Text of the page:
It is clear that obesity increases the risk of many types of cancer, including breast cancer. However, the underlying molecular mechanisms by which obesity is linked to cancer risk remain to be defined. Herein, we report that circulating adipose fatty acid binding protein (A-FABP) promotes obesity-associated breast cancer development. Using clinical samples, we demonstrated that circulating A-FABP levels were significantly increased in obese patients with breast cancer in comparison with those without breast cancer. Circulating A-FABP released by adipose tissue directly targeted mammary tumor cells, enhancing tumor stemness and aggressiveness through activation of the IL-6/STAT3/ALDH1 pathway. Importantly, genetic deletion of A-FABP successfully reduced tumor ALHD1 activation and obesity-associated mammary tumor growth and development in different mouse models. Collectively, these data suggest circulating A-FABP as a new link between obesity and breast cancer risk, thereby revealing A-FABP as a potential new therapeutic target for treatment of obesity-associated cancers. The links between obesity and cancer are not well understood. Hao et al. show that circulating adipose fatty acid binding protein (A-FABP) increases in obesity and promotes breast cancer by increasing mammary tumor stemness and aggressiveness through an IL-6/STAT3/ALDH1 axis. A-FABP could be a potential therapeutic target for obesity-associated cancers.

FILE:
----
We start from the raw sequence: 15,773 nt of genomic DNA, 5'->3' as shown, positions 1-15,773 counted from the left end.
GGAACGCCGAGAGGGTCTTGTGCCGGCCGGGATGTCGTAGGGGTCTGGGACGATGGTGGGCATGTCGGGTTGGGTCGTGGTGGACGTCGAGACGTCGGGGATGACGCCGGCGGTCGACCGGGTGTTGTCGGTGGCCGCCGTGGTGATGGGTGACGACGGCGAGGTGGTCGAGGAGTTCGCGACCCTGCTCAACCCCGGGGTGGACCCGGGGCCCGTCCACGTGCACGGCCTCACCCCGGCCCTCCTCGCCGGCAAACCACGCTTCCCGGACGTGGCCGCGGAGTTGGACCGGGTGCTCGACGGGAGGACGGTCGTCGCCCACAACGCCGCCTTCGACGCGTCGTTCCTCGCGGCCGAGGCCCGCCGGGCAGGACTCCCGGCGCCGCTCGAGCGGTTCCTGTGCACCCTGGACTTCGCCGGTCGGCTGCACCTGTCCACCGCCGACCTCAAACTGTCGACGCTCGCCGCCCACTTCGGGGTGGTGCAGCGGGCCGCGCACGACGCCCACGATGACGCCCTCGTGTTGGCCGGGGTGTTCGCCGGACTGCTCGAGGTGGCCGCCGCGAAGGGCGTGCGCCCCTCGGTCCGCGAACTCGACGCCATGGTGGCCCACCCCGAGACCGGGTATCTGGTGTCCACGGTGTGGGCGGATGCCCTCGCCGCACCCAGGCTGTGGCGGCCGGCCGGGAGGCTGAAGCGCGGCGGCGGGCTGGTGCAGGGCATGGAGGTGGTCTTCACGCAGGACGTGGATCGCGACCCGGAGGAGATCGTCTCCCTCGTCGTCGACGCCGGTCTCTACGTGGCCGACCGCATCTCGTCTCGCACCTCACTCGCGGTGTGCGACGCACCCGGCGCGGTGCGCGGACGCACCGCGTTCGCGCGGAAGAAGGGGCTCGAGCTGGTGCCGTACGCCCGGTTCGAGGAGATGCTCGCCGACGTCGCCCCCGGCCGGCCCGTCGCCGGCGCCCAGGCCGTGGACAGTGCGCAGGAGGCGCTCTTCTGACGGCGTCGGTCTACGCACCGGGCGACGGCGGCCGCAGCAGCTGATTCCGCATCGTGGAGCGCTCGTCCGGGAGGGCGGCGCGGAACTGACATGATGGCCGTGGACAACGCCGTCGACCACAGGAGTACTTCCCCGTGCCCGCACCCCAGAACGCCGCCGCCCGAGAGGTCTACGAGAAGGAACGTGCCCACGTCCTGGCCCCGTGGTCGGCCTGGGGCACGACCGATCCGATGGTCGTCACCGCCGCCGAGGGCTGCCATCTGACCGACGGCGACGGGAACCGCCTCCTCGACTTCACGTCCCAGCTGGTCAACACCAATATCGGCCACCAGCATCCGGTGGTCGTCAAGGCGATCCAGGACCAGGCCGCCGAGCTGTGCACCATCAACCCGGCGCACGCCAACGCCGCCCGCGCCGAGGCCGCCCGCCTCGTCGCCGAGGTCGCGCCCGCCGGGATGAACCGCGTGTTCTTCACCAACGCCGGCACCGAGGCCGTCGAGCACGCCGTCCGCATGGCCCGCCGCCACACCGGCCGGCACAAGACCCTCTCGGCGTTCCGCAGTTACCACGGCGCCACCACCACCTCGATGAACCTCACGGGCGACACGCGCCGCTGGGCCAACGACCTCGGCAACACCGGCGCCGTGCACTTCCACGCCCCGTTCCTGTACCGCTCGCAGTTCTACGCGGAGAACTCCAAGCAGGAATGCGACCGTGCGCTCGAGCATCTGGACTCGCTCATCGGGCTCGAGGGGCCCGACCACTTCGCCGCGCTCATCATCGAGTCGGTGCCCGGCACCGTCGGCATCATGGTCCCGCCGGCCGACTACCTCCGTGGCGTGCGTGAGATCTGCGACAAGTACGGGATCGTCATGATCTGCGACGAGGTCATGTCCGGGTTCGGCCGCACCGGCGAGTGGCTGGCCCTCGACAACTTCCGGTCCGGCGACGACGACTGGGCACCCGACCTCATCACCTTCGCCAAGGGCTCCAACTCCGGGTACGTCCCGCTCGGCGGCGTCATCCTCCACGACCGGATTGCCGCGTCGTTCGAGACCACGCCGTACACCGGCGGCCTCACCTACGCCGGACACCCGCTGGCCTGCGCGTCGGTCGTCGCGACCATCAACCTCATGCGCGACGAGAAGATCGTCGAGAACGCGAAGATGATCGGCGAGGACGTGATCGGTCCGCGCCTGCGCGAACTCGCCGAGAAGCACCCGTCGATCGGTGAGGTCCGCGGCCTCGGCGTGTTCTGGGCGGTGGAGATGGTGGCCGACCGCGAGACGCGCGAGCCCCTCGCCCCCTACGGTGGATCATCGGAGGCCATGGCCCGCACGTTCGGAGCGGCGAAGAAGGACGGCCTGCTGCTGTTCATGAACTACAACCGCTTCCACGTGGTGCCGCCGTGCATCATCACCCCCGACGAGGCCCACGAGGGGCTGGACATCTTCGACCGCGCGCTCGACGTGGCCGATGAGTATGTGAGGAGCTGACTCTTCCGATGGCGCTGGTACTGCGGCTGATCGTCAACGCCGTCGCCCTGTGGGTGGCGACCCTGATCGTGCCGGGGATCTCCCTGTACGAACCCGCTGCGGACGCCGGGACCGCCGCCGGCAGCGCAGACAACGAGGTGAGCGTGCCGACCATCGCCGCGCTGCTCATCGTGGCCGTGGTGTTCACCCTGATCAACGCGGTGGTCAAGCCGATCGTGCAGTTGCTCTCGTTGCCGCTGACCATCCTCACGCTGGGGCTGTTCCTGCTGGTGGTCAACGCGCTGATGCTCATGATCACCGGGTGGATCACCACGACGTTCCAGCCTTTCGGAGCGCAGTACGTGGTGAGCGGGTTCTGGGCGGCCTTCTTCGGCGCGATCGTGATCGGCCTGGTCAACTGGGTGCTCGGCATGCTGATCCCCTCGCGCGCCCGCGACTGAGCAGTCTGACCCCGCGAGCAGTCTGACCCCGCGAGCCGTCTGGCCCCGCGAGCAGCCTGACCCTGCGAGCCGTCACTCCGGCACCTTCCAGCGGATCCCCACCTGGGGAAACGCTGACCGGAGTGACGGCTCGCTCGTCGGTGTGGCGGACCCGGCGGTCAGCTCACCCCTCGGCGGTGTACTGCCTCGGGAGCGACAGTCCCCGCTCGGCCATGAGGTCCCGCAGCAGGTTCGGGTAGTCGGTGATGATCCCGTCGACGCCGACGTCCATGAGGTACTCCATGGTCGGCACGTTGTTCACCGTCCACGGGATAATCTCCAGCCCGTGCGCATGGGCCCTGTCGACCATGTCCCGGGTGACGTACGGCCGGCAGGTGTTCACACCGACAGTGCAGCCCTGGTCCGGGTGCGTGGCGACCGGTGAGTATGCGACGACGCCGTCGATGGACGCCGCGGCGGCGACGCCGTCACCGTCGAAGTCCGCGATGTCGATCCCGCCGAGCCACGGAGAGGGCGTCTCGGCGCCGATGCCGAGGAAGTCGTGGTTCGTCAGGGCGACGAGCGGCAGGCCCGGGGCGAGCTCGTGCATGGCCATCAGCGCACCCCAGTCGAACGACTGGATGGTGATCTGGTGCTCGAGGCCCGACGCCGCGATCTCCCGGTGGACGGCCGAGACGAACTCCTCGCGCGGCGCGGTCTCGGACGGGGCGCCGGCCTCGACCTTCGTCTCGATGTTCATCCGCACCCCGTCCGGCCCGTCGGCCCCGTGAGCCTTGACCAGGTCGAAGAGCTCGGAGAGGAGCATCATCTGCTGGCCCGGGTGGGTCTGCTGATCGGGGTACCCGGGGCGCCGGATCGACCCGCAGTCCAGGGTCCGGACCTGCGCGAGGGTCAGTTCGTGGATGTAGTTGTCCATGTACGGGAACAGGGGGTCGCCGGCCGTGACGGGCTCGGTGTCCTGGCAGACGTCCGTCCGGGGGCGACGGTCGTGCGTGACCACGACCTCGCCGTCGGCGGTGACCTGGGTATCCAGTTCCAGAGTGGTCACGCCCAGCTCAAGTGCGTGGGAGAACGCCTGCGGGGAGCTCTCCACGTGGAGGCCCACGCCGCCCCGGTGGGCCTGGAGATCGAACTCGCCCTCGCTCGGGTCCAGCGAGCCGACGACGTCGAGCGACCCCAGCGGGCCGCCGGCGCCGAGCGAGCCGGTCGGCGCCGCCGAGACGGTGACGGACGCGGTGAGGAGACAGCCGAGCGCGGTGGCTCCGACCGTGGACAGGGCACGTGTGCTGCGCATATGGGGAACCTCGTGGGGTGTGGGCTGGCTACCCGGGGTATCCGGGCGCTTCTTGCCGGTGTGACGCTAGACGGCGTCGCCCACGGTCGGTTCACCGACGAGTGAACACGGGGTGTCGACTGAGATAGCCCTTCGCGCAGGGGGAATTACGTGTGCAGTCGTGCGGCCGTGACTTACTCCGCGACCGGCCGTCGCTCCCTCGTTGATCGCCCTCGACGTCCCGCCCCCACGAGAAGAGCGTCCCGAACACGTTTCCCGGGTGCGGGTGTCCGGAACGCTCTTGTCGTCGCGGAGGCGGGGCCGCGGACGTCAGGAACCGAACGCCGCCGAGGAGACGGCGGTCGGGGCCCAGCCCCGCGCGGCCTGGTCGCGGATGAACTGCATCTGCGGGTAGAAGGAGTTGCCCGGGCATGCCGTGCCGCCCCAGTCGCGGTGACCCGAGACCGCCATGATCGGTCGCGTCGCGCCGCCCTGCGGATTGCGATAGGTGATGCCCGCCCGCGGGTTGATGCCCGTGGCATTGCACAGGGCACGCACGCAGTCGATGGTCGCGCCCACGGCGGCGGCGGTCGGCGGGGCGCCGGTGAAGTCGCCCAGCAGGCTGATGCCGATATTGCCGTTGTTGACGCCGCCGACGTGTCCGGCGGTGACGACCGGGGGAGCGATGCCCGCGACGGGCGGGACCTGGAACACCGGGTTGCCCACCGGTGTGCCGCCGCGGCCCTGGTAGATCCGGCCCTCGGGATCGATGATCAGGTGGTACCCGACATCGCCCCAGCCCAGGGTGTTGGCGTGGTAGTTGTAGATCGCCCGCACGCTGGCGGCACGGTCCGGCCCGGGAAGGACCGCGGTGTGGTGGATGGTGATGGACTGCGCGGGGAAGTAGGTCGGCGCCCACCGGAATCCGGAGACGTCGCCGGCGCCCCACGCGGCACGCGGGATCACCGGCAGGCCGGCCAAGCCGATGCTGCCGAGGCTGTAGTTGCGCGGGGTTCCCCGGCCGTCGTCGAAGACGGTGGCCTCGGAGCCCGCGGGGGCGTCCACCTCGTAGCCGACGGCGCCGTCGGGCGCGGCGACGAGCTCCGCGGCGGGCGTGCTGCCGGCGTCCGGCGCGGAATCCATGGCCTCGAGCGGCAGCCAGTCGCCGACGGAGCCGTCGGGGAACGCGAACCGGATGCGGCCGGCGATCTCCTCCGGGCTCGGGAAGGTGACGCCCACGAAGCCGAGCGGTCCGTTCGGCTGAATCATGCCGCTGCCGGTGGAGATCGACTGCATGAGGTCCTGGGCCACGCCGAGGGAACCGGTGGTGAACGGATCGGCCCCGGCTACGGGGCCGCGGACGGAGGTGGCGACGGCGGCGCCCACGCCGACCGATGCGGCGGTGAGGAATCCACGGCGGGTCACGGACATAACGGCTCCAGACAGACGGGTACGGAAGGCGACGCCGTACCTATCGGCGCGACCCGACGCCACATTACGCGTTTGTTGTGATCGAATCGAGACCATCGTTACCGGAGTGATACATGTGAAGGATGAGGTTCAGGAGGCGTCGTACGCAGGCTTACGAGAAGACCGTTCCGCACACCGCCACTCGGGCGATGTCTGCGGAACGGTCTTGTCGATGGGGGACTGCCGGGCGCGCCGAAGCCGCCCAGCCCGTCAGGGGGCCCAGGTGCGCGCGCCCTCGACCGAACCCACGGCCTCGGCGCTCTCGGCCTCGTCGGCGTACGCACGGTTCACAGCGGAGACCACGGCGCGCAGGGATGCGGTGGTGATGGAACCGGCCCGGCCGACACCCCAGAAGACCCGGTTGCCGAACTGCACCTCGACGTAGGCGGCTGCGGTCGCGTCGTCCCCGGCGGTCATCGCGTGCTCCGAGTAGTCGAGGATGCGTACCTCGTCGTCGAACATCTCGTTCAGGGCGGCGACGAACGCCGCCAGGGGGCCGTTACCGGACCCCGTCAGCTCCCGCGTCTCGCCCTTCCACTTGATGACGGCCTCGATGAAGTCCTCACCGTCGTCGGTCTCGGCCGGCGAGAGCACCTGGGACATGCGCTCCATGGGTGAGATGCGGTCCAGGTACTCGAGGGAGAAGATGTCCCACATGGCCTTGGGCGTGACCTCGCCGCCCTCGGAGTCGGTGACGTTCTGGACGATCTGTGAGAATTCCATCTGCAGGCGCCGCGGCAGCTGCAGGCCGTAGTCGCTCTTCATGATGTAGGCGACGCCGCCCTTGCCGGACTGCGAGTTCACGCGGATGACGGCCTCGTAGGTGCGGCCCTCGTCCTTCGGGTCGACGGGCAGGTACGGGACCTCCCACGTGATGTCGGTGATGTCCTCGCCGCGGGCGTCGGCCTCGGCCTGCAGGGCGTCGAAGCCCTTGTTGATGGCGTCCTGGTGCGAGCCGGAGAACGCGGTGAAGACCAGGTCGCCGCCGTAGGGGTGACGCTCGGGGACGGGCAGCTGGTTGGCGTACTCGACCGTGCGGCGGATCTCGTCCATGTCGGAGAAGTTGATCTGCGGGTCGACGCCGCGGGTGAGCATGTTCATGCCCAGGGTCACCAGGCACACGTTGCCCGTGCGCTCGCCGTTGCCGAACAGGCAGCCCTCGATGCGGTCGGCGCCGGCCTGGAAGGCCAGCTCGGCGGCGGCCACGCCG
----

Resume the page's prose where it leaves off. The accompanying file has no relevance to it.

Bibliographical noteFunding Information:
We thank Dr. Hyeran Jang from Research Diets for assistance with the design of custom rodent diets. We thank Dr. Adrienne Jordan for advice and interpretation of histopathology. This work was supported by NIH R01CA18098601A1 and NIH R01CA17767901A1 . Microarray assay was performed and analyzed by the Genomics Facility at the University of Louisville, which is supported by NIH P20GM103436 , NIH P30GM106396 , and the J.G. Brown Foundation .
© 2018 Elsevier Inc.
Copyright 2019 Elsevier B.V., All rights reserved.
- breast cancer development
- tumor stemness
PubMed: MeSH publication types
- Journal Article
- Research Support, Non-U.S. Gov't
- Research Support, N.I.H., Extramural